The New Kid on the Block: Getting to Know Dr. Jonathon Ditlev

written by Claire MacMurray

Dr. Jonathon Ditlev joined our department in August of 2019. His current topic of interest is the postsynaptic density, a membraneless organelle found within the synaptic region of the neuron. His efforts are motivated by an attempt to better understand the way neurons communicate with each other. Originally from the United States, Jon completed his PhD at the University of Connecticut and shortly thereafter, pursued postdoctoral work in the HHMI lab of Mike Rosen, whereby his love of phase separation was firmly established. Jon now finds himself in the land of Tim Hortons and in search of the greatest Tex-Mex this city can offer. Read more to hear his thoughts on what it’s like to start a lab, his life as a father-scientist, and a bit of sage advice.

From Trainee to New PI

What is the primary difference between postdoc versus PI-dom?

J.D: I would say that the primary difference is the amount of responsibility with regard to not only projects but the business of the lab. As a postdoc, I studied what I wanted to study under the umbrella of my mentor. As a PI, I now consider the well-fare of the entire lab, while additionally designing projects.

Were you trained on how to take care of a lab?

J.D: This sort of thing is very much lab specific; in Mike Rosen’s lab (the lab of my postdoc), he gave me a lot of responsibility that translated very well to managing a lab, but I don’t know if that opportunity is available to everybody.

When you were transitioning out of Mike’s lab, did you have a lot of conversations with him about the lab you were going to establish or did he give you total freedom?

J.D: Mike gave me total freedom, but he did participate in working through ideas and also working through my job proposal. While the proposal was 100% my creation, he gave me pointers as to what would make it more attractive with respect to my employers.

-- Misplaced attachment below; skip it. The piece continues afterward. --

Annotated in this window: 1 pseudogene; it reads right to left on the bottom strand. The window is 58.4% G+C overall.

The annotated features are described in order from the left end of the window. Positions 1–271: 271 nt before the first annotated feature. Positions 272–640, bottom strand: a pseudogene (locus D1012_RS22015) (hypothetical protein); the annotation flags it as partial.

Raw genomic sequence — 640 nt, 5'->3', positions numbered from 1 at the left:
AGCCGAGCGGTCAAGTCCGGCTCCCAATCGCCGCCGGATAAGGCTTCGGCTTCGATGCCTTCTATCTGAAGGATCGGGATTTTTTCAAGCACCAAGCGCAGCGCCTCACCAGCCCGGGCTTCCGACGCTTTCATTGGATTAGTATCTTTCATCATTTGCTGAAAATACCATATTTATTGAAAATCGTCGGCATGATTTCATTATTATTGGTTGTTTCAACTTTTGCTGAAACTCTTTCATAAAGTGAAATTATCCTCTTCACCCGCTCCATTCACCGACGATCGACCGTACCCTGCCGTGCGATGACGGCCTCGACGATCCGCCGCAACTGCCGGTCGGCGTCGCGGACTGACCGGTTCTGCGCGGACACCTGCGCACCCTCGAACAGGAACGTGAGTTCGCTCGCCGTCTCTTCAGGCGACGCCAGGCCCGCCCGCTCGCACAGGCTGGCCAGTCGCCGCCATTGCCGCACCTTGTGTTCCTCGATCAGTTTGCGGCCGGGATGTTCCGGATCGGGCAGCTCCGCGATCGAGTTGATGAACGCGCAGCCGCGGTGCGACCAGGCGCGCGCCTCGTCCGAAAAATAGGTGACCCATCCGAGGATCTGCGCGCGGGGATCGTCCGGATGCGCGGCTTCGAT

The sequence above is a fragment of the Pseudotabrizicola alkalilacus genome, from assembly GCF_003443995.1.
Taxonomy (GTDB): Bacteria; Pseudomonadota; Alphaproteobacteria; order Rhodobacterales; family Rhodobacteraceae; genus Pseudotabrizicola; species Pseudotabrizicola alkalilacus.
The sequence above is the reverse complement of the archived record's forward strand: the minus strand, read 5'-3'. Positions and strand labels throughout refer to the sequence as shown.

In regards to the job interview experience, what was the biggest challenge that you had to overcome?

J.D: Learning how to manage the room while giving a chalk-talk… There are always going to be questions that people ask that aren’t accounted for during preparation and sometimes those question can go down a rabbit-hole. It’s important to redirect the conversation back to what I want to talk about so that the other professors in the room can focus on my research program and not a potential outcome of my research ten years down the line.

What do you think the secret to giving a successful chalk-talk is?

J.D: The secret to success is providing a good 5-10 min introduction of the problems that you want to address; this brings logic and structure to the rest of the presentation.

In hindsight, what skills from student-life translated best to your life as a PI?

J.D: Hmm, student life…I would say scheduling. My situation in grad school, where I had a young family, really encouraged me to figure out how to schedule as many things in a day as was possible, without sacrificing quality. It was really as a grad student that I was able to test different models and eventually land on a model that worked for me, all the while knowing that this model was not going to work for everyone. Grad school allowed me to fail in ways that were safe and I had very supportive advisers who really helped me focus in on what was working. This isn’t to say things always worked out… There were days that I would stay later than I wanted thereby cutting into time with my family and time to recover from the day. I’d show up the next day very tired and I’d feel convinced that staying later is something I want to go to efforts to avoid.

Life Within and Beyond the Bench

I’m sure many students in our department want to have a family, what are your thoughts as a father of four? What went into your decision to pursue parenthood while also a career in science?

J.D: I think it was one of those things that just happened. My wife and I learned to function within the context of: “we are having a family so how can we make the rest of this work…”.

Do you notice parallels between fatherhood and your role as a supervisor?

J.D: There are some. I think one of the big differences is that when my kids were young, they depended on me for everything. Whereas with being a PI, students in my lab are fairly independent, and come to me when they need help with certain things, but they are also very willing to go figure out problems on their own. There’s much more flexibility with being a PI than as a father with young children.

What are your primary goals as a mentor?